Tom Friedman has written one of the oddest, most dispirited columns of his career advocating that the Obama administration turn its back on Israel and Palestine as ungrateful obstructionists to the U.S. sponsored peace process. Personally, I think Friedman’s piece demonstrates the bankruptcy of the liberal vision of the conflict which argues that the U.S. can’t want peace more than the parties themselves. I call it: when the going gets tough the tough take a powder. In the world according to Tom, that reflects the current situation:
It is time for a radically new approach. And I mean radical. I mean something no U.S. administration has ever dared to do: Take down our “Peace-Processing-Is-Us” sign and just go home.
This approach isn’t radical and isn’t new. It’s essentially the approach of Bush pere and Bush fils (though Bush Jr. insisted he was doing “something” when he wasn’t).
Right now we want it more than the parties. They all have other priorities today. And by constantly injecting ourselves we’ve become their Novocain. We relieve all the political pain from the Arab and Israeli decision-makers by creating the impression in the minds of their publics that something serious is happening.
…This enables the respective leaders to continue with their real priorities — which are all about holding power or pursuing ideological obsessions — while pretending to advance peace, without paying any political price.
According to this perspective, the parties are being recalcitrant schoolboys and if we just withdraw that parental love they’ll somehow realize what they’ve been missing and come to their senses. It’s an extraordinary attitude to take given the history of this conflict. By which, whenever there has been a vacuum created by just the sort of withdrawal Friedman proposes, it gets filled with more blood and mayhem.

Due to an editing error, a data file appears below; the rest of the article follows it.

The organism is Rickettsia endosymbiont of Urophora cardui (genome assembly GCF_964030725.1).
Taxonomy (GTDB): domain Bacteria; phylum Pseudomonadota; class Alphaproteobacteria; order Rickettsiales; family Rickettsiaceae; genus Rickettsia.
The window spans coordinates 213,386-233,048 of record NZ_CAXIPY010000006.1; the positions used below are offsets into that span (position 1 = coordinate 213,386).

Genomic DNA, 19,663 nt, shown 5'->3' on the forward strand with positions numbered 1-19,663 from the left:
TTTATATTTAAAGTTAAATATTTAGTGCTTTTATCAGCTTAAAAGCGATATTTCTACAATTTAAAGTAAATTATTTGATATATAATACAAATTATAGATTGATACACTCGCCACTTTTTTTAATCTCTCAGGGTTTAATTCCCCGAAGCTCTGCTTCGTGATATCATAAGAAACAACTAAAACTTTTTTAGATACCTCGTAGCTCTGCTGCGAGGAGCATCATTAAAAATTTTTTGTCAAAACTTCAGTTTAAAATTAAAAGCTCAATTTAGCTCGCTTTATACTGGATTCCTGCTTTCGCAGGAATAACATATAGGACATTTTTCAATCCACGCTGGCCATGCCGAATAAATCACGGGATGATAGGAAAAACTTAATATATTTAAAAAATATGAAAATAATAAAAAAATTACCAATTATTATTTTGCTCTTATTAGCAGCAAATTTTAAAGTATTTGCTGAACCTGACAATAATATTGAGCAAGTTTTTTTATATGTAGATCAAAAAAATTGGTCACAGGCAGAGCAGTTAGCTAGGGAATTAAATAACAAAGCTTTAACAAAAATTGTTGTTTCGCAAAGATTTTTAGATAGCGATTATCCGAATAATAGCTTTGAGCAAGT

You can see Tom’s blinders in the last paragraph in the above passage, by which he seems to try to assign blame for this impasse to both parties. The Palestinians are just as much at fault as the Israelis because the former are just so damned stubborn about petty things like settlement freezes and such.
The N.Y. Times columnist won’t admit this to himself or his readers but this impasse is entirely the fault of the Israelis. Barack Obama led the Palestinians and the world to believe a settlement freeze was his highest priority. Then he caved. Now Tom is PO’ed that Mahmoud Abbas is threatening to quit because Obama folded on him.
Needless to say, Tom’s current admission of impotence contradicts a column he wrote only a month ago or so in which he boasted of “Fayyadism” as the wave of the future, predicting that this new malleable Palestinian vision would provide Israel with a partner with whom it could “do business.” Why the columnist soured so quickly on this vision is anybody’s guess.
The sheer condescension of this passage is maddening:
The fact is, the only time America has been able to advance peace — post-Yom Kippur War, Camp David, post-Lebanon war, Madrid and Oslo — has been when the parties felt enough pain for different reasons that they invited our diplomacy…
Today, the Arabs, Israel and the Palestinians are clearly not feeling enough pain to do anything hard for peace with each other…
The facts of the matter are these: Israel feels no pain and there is no way to make Israel feel pain with America out of the picture. Israel can continue with this charade indefinitely. So Friedman’s plan to abscond from the playing field will essentially cede it to Israel and leave it in control of all the levers of power. The claim that Palestinians aren’t feeling enough pain to play ball is odious and morally repugnant. Tell it to the 1.5 million Gazans who are under Israeli siege. It’s easy for Friedman to sit in his $9-million Bethesda home, eating off the fatted calf, with his kids probably ensconced in high-priced private schools and tell the Gazans that they need to feel more pain before they’ll be ready to make peace. I find the notion sickening.